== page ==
12.Mr. Chebihi (Algeria) said that Algeria had carried out a comprehensive institutional reform with the aims of better distributing wealth throughout the country, reviving the economy and encouraging the participation of civil society in decision-making. To that end, the Government had adopted several sectoral policies on agricultural and rural renewal and environmental protection and in 2010 had enacted the Act on the Regional Planning Blueprint, which aimed to ensure better geographical distribution of economic activities. The standard of living in the country was on the increase, and Algeria had already reached three of the Millennium Development Goals, namely the first goal of eradicating extreme poverty, the second goal of achieving universal primary education, and the sixth goal of combating HIV/AIDS and other diseases. Considerable progress had also been made in reducing child mortality and improving maternal health. The five-year development programme for the period 2010–2014, to which the State had allocated the equivalent of US$ 286 billion, should help to consolidate that progress.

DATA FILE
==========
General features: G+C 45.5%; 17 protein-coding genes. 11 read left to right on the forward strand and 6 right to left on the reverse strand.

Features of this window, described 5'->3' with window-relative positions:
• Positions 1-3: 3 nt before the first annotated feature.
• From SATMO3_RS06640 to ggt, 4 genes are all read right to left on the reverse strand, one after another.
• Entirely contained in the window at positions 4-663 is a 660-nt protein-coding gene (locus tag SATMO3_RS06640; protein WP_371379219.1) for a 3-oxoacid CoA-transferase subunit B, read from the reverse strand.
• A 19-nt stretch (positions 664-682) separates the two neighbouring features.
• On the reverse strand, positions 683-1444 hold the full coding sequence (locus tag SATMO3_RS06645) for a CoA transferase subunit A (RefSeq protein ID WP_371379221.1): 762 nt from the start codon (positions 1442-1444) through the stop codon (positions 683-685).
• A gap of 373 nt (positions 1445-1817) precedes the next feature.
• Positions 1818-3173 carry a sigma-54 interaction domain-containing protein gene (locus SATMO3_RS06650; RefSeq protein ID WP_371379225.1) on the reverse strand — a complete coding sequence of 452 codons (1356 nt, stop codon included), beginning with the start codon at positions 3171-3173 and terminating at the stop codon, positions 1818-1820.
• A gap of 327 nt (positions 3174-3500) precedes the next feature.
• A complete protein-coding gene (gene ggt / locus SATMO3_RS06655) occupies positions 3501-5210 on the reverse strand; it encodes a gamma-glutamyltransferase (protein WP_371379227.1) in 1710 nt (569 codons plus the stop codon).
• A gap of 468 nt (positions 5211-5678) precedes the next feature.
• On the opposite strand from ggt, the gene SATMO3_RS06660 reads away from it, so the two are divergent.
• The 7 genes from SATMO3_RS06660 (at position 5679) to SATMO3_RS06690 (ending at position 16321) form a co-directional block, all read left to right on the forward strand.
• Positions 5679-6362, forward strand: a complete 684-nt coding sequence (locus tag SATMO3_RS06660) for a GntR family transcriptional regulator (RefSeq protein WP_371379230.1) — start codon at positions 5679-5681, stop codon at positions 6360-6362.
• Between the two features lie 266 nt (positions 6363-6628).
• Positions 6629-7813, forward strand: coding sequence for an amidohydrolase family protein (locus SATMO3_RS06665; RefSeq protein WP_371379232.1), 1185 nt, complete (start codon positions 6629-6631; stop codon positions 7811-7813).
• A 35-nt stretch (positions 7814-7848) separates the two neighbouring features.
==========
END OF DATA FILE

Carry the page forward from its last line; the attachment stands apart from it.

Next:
13.Mr. El Hachemi (Algeria) said that the High Commission on Amazighness, which was responsible for promoting the Amazigh language, had two main objectives: to revive the Amazigh culture as a key aspect of national identity and to promote the teaching of the language. Its budget had steadily increased since its establishment in 1995, reaching about 118 million dinars in 2012, compared with about 41 million in 1996. The High Commission was committed to spreading Amazigh culture and literature in all wilayas of the country by publishing a magazine, supporting the publication of various books, organizing discussions, meetings and music and theatre festivals, and sponsoring the annual Amazigh film festival. The High Commission also compiled glossaries and other terminology resources. The creation of a television channel and several local radio stations that broadcast in the Amazigh language had also helped to raise awareness of the culture and preserve its oral heritage. There were plans to translate the Convention into the Amazigh language and to disseminate it through local associations. While Amazigh had been recognized as a national language, regulatory and legislative changes were still needed to allow its use in the civil service and in the justice and education systems. To that end, the High Commissioner had recommended the adoption of a law on the generalization of the Amazigh language and the amendment of, inter alia, the Code of Civil Procedure and the Information Code. The language had been taught as an elective in primary school since 1996, but its use was in decline for various reasons. However, the number of students who had earned a degree in teaching the Amazigh language and culture was very much on the increase. There was no official law prohibiting parents from giving their children Amazigh first names, but there had been a few reported cases of refusals to register such names. After contacting the relevant ministries, the High Commission had taken the initiative to approve a list of 511 Amazigh first names that it would send to its institutional partners. Complaints filed by persons who believed they had been victims of discrimination in the selection of their child’s first name were properly handled.